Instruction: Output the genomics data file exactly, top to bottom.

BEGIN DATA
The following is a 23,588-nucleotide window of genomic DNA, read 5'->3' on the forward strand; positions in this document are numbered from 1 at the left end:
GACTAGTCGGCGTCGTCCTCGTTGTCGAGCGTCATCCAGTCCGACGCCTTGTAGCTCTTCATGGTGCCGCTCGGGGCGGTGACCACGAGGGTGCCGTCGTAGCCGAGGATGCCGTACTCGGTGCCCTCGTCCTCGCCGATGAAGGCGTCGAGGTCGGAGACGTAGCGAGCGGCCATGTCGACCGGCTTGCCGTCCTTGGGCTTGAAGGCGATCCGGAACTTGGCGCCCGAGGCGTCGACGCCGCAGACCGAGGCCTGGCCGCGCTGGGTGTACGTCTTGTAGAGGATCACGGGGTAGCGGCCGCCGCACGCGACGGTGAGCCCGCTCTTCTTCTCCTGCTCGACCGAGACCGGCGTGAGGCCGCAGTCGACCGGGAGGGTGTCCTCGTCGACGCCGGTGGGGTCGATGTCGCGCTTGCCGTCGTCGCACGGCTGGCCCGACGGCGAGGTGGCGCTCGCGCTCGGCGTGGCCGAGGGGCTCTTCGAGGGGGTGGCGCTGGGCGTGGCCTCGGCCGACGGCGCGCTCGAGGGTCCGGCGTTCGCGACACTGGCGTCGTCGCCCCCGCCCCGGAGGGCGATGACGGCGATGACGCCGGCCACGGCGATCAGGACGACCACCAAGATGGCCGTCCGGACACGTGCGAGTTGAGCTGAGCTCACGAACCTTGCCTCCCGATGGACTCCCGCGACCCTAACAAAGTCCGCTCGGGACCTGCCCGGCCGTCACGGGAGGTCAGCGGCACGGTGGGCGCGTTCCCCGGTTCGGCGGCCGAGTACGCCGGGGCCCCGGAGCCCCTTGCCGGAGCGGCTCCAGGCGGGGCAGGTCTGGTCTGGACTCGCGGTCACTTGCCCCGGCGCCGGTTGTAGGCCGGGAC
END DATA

The following is a 23,588-nucleotide window of genomic DNA, read 5'->3' on the forward strand; positions in this document are numbered from 1 at the left end:
GACTAGTCGGCGTCGTCCTCGTTGTCGAGCGTCATCCAGTCCGACGCCTTGTAGCTCTTCATGGTGCCGCTCGGGGCGGTGACCACGAGGGTGCCGTCGTAGCCGAGGATGCCGTACTCGGTGCCCTCGTCCTCGCCGATGAAGGCGTCGAGGTCGGAGACGTAGCGAGCGGCCATGTCGACCGGCTTGCCGTCCTTGGGCTTGAAGGCGATCCGGAACTTGGCGCCCGAGGCGTCGACGCCGCAGACCGAGGCCTGGCCGCGCTGGGTGTACGTCTTGTAGAGGATCACGGGGTAGCGGCCGCCGCACGCGACGGTGAGCCCGCTCTTCTTCTCCTGCTCGACCGAGACCGGCGTGAGGCCGCAGTCGACCGGGAGGGTGTCCTCGTCGACGCCGGTGGGGTCGATGTCGCGCTTGCCGTCGTCGCACGGCTGGCCCGACGGCGAGGTGGCGCTCGCGCTCGGCGTGGCCGAGGGGCTCTTCGAGGGGGTGGCGCTGGGCGTGGCCTCGGCCGACGGCGCGCTCGAGGGTCCGGCGTTCGCGACACTGGCGTCGTCGCCCCCGCCCCGGAGGGCGATGACGGCGATGACGCCGGCCACGGCGATCAGGACGACCACCAAGATGGCCGTCCGGACACGTGCGAGTTGAGCTGAGCTCACGAACCTTGCCTCCCGATGGACTCCCGCGACCCTAACAAAGTCCGCTCGGGACCTGCCCGGCCGTCACGGGAGGTCAGCGGCACGGTGGGCGCGTTCCCCGGTTCGGCGGCCGAGTACGCCGGGGCCCCGGAGCCCCTTGCCGGAGCGGCTCCAGGCGGGGCAGGTCTGGTCTGGACTCGCGGTCACTTGCCCCGGCGCCGGTTGTAGGCCGGGAC